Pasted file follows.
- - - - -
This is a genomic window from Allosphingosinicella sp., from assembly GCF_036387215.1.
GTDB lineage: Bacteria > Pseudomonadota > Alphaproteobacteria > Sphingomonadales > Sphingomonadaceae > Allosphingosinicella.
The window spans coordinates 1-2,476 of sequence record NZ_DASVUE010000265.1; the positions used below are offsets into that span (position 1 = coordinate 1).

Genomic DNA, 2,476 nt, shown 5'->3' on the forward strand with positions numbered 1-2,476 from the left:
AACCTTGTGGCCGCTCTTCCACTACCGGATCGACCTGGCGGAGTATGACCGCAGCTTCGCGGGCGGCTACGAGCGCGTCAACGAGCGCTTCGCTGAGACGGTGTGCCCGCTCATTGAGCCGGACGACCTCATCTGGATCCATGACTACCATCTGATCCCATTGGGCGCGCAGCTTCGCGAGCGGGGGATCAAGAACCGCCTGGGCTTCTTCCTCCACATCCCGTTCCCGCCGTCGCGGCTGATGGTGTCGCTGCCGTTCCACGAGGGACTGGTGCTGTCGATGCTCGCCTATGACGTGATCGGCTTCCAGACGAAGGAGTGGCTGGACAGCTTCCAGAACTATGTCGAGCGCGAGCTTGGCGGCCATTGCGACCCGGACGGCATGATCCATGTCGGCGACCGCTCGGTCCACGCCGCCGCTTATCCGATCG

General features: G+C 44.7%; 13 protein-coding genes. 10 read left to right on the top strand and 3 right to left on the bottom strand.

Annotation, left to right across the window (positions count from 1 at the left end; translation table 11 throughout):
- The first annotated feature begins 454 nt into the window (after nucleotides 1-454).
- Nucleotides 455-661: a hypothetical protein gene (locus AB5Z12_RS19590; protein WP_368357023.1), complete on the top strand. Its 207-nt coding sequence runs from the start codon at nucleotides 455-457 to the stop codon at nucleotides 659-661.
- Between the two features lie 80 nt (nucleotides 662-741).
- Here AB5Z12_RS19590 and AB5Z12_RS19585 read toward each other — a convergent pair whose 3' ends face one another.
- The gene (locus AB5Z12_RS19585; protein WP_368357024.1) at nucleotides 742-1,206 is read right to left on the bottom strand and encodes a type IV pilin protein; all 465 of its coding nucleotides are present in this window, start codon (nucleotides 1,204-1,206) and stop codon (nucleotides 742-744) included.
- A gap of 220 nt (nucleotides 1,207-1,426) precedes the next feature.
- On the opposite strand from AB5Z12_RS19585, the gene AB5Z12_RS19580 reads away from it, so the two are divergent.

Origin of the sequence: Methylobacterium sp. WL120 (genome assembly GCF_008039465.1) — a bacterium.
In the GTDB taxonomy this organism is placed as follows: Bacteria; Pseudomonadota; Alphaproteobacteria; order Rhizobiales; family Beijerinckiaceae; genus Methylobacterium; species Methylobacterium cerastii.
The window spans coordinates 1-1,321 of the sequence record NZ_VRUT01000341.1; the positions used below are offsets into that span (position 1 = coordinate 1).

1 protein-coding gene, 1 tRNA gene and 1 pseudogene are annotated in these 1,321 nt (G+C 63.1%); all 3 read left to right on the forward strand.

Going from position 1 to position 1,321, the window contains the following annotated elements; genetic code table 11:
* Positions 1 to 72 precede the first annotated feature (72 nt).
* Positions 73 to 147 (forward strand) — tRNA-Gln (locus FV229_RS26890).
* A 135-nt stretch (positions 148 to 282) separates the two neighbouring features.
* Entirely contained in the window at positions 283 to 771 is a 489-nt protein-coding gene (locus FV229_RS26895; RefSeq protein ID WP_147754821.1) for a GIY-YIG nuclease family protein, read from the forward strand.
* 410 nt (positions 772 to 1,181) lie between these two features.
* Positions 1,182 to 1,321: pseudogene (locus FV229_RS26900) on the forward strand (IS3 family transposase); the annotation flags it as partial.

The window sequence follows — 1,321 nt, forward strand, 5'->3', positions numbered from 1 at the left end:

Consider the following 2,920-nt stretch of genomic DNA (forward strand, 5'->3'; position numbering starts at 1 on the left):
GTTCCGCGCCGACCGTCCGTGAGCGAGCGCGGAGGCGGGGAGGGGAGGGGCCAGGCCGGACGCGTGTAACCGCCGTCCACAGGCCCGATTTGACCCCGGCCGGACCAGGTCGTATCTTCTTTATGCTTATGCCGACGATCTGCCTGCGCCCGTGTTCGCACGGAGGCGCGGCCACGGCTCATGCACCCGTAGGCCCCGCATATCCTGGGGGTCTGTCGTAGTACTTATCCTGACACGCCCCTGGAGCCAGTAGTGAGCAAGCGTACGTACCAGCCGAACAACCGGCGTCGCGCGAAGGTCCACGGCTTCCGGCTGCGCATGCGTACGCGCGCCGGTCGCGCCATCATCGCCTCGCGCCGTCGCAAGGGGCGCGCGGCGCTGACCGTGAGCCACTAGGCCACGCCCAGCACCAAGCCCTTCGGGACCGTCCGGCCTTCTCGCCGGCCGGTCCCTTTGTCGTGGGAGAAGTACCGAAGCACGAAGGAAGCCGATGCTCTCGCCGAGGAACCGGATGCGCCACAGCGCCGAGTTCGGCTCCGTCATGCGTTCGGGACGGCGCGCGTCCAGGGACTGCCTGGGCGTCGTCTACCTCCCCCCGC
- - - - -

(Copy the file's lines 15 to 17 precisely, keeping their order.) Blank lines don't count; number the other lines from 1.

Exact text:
Origin of the sequence: Methylobacterium sp. WL120 (genome assembly GCF_008039465.1) — a bacterium.
In the GTDB taxonomy this organism is placed as follows: Bacteria; Pseudomonadota; Alphaproteobacteria; order Rhizobiales; family Beijerinckiaceae; genus Methylobacterium; species Methylobacterium cerastii.
The window spans coordinates 1-1,321 of the sequence record NZ_VRUT01000341.1; the positions used below are offsets into that span (position 1 = coordinate 1).